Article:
You’d be forgiven for assuming Lucio Zombie Flesh Eaters Fulci’s 1980 City of the Living Dead would be another Dawn of the Dead clone, but Romero’s zombies could never teleport or leap from walls like ninjas, and I don’t remember them having the power to make people cry blood. The atypical ghouls are not the focus of the action, either, just one of many manifestations of evil that are summoned by the suicide of a Christopher Lee-lookalike priest in the Lovecraftily-named town of Dunwich.
If you’ve seen The Omen, you’ll be familiar with the amorphous ‘dark powers’ at work. This free form horror appeals to Fulci’s screw-the-story-in-favour-of-tenuously-strung-together-set-pieces approach. He’d already given us The Beyond by then and would go on to paint himself into his own haunted world in Cat in the Brain (the Curb Your Enthusiasm of Euro-horror), but City of the Living Dead is surely the best of all; heads are drilled through, brains ripped out, storms of maggots burst into homes, guts are puked up literally and endlessly; all this to a Fabio Frizzi soundtrack that challenges Goblin in the zombie-prog stakes.
Arrow Video have a geek-centric attitude, heroically commissioning video nasty-style box art, with a logo animation straight outta the VHS rental days. Even without all the fanboy-friendly extras (interviews, commentaries, etc), City of the Living Dead would be a great release; the transfer quality is a far cry from the bootleg I picked up at some pikey market so long ago. The crispness thankfully doesn’t ruin the special effects; it just makes the gore more sickening than ever, hooray!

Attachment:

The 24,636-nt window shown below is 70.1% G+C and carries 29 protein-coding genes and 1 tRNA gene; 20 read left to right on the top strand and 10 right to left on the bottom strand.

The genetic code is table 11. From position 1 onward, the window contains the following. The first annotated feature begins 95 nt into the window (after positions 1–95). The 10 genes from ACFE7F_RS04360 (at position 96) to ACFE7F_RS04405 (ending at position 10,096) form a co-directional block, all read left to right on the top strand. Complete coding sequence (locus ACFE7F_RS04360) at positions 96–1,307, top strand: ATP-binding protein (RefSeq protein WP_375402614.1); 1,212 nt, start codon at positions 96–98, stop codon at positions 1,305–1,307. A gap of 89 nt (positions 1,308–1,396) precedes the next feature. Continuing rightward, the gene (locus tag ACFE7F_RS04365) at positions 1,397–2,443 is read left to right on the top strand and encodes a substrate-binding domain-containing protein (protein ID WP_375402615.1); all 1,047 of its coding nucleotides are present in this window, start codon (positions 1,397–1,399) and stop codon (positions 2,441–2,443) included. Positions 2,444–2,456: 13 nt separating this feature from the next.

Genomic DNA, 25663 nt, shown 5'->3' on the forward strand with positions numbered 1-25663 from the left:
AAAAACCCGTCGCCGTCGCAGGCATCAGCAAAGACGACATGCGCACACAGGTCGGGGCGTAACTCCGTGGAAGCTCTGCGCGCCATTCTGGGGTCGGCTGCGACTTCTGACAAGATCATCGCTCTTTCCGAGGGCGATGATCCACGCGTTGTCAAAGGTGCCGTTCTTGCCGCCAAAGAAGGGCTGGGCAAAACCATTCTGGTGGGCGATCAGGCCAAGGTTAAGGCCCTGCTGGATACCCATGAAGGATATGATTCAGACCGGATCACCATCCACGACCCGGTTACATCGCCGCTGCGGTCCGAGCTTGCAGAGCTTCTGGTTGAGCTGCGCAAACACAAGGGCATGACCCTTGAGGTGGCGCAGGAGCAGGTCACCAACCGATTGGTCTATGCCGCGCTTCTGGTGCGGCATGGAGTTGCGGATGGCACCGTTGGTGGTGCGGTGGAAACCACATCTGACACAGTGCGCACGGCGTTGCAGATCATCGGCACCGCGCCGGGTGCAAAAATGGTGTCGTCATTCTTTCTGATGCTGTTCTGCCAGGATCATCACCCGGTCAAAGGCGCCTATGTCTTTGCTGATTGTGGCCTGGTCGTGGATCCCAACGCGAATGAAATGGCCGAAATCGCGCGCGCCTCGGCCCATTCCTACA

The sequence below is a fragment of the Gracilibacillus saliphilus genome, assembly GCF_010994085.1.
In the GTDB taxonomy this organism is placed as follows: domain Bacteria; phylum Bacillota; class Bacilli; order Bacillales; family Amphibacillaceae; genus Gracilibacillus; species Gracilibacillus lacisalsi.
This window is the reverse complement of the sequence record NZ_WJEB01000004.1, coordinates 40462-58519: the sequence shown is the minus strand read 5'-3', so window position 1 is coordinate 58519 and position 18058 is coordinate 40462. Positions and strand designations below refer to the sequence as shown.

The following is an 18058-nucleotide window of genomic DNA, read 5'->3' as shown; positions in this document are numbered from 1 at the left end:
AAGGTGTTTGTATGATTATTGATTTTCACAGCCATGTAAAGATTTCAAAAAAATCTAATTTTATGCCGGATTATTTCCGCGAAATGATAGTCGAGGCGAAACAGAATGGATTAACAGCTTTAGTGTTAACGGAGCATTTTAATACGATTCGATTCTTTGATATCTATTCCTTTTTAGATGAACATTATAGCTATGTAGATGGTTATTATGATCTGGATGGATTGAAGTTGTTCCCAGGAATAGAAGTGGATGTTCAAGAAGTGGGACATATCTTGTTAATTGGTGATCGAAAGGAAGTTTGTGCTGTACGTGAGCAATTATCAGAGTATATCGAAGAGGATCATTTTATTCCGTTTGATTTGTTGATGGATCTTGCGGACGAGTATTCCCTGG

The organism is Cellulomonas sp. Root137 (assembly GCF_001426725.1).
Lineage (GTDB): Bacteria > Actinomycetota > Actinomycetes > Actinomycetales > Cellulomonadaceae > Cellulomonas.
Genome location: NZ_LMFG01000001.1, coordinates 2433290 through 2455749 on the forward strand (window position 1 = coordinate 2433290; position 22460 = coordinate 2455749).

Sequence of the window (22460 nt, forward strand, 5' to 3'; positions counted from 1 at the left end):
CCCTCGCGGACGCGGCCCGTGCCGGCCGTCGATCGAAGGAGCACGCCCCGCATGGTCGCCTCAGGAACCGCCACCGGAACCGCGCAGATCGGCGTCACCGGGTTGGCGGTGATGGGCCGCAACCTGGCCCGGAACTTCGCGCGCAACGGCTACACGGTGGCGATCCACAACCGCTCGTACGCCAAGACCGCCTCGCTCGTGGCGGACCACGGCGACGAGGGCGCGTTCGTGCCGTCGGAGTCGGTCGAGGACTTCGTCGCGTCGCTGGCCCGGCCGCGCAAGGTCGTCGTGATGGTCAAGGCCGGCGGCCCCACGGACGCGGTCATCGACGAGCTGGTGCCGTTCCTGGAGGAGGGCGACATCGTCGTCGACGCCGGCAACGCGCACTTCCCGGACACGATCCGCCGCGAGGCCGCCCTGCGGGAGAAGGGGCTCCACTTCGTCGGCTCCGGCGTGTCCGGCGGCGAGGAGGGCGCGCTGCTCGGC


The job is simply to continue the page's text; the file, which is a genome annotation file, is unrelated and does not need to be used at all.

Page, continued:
This month also sees the release of a less well-known Fulci movie: A Lizard in a Woman’s Skin is a well put together Rosemary’s Baby-ish mystery, which is a pleasant surprise, kinda like discovering that your favourite black metal band started out doing garage rock. Prudish Carol (Florinda Bolkan) is fascinated yet revolted by her sleazy neighbour, Julia (Anita Strindberg), and her swingin’ orgiastic love-ins. In a nightmare, she is seduced by Julia, then kills her. When Julia turns up murdered in exactly the way it happened in Carol’s dream… it’s time to tick the Hitchcockian boxes and play ‘spot the giallo cliché’! Doorknob-jiggling chase sequences, cod-psychology and hunchbacked red herrings; all on cue.
What sets A Lizard in a Woman’s Skin apart from other Italian formula thrillers is its hallucinatory dream sequences (I like the one with the Toho-style goose monster) and its acid-soaked hippy happenings, lent authenticity by an Ennio Morricone (!) score that modulates druggily enough to have been phoned in from a crack den. The film also looks great, with a babe-heavy cast and Carnaby St wardrobe, and that film stock that makes everything warm and groovy. The blood looks like red paint, but that never hurt HG Lewis. A Lizard in a Woman’s Skin doesn’t approach the bloodiness of City of the Living Dead, but Lucio the Butcher does rear his dripping entrails… always when you least expect it.
This one is an Optimum release, and the only special features you get are a grainy trailer that makes it look like it’s going to be The Trip, and the option to watch in Italian.
To gore hounds considering one of these, I recommend City of the Living Dead. If you’re a Fulci fan wanting to check out his early work, then A Lizard in a Woman’s Skin will show you what he’s capable of when he’s not being gory and/or confusing. Each offers a glimpse into the bottomless Gothic toolkit of a horror master.